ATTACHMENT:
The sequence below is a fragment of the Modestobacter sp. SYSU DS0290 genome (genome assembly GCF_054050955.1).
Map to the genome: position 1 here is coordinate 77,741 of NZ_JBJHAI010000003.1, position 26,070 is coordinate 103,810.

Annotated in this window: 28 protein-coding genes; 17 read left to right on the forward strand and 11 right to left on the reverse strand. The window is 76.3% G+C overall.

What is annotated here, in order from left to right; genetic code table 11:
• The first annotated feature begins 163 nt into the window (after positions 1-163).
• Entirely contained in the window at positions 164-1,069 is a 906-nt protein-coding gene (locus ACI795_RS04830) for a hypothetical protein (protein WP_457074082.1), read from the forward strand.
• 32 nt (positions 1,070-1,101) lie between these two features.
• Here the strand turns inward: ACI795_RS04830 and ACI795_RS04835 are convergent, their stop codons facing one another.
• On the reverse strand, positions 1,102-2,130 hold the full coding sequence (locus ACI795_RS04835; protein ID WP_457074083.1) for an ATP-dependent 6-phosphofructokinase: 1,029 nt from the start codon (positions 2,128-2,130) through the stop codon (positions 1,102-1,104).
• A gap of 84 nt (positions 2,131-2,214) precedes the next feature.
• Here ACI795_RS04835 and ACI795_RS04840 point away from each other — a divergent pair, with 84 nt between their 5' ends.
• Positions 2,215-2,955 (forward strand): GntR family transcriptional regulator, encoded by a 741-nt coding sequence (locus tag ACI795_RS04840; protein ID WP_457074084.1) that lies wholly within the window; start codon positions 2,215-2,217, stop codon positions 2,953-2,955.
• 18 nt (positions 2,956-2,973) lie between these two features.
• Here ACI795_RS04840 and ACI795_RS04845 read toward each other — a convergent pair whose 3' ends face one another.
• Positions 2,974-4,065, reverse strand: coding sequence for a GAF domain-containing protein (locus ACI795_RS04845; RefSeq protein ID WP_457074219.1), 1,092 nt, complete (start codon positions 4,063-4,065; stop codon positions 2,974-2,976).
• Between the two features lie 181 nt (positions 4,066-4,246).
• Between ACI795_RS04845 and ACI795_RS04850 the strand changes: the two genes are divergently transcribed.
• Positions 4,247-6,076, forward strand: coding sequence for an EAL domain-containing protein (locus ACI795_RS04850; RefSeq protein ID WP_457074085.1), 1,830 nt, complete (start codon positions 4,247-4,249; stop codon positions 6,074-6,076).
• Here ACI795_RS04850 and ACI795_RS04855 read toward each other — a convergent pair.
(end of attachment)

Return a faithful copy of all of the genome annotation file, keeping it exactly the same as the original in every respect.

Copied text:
The sequence below is a fragment of the Modestobacter sp. SYSU DS0290 genome (genome assembly GCF_054050955.1).
Map to the genome: position 1 here is coordinate 77,741 of NZ_JBJHAI010000003.1, position 26,070 is coordinate 103,810.

Annotated in this window: 28 protein-coding genes; 17 read left to right on the forward strand and 11 right to left on the reverse strand. The window is 76.3% G+C overall.

What is annotated here, in order from left to right; genetic code table 11:
• The first annotated feature begins 163 nt into the window (after positions 1-163).
• Entirely contained in the window at positions 164-1,069 is a 906-nt protein-coding gene (locus ACI795_RS04830) for a hypothetical protein (protein WP_457074082.1), read from the forward strand.
• 32 nt (positions 1,070-1,101) lie between these two features.
• Here the strand turns inward: ACI795_RS04830 and ACI795_RS04835 are convergent, their stop codons facing one another.
• On the reverse strand, positions 1,102-2,130 hold the full coding sequence (locus ACI795_RS04835; protein ID WP_457074083.1) for an ATP-dependent 6-phosphofructokinase: 1,029 nt from the start codon (positions 2,128-2,130) through the stop codon (positions 1,102-1,104).
• A gap of 84 nt (positions 2,131-2,214) precedes the next feature.
• Here ACI795_RS04835 and ACI795_RS04840 point away from each other — a divergent pair, with 84 nt between their 5' ends.
• Positions 2,215-2,955 (forward strand): GntR family transcriptional regulator, encoded by a 741-nt coding sequence (locus tag ACI795_RS04840; protein ID WP_457074084.1) that lies wholly within the window; start codon positions 2,215-2,217, stop codon positions 2,953-2,955.
• 18 nt (positions 2,956-2,973) lie between these two features.
• Here ACI795_RS04840 and ACI795_RS04845 read toward each other — a convergent pair whose 3' ends face one another.
• Positions 2,974-4,065, reverse strand: coding sequence for a GAF domain-containing protein (locus ACI795_RS04845; RefSeq protein ID WP_457074219.1), 1,092 nt, complete (start codon positions 4,063-4,065; stop codon positions 2,974-2,976).
• Between the two features lie 181 nt (positions 4,066-4,246).
• Between ACI795_RS04845 and ACI795_RS04850 the strand changes: the two genes are divergently transcribed.
• Positions 4,247-6,076, forward strand: coding sequence for an EAL domain-containing protein (locus ACI795_RS04850; RefSeq protein ID WP_457074085.1), 1,830 nt, complete (start codon positions 4,247-4,249; stop codon positions 6,074-6,076).
• Here ACI795_RS04850 and ACI795_RS04855 read toward each other — a convergent pair.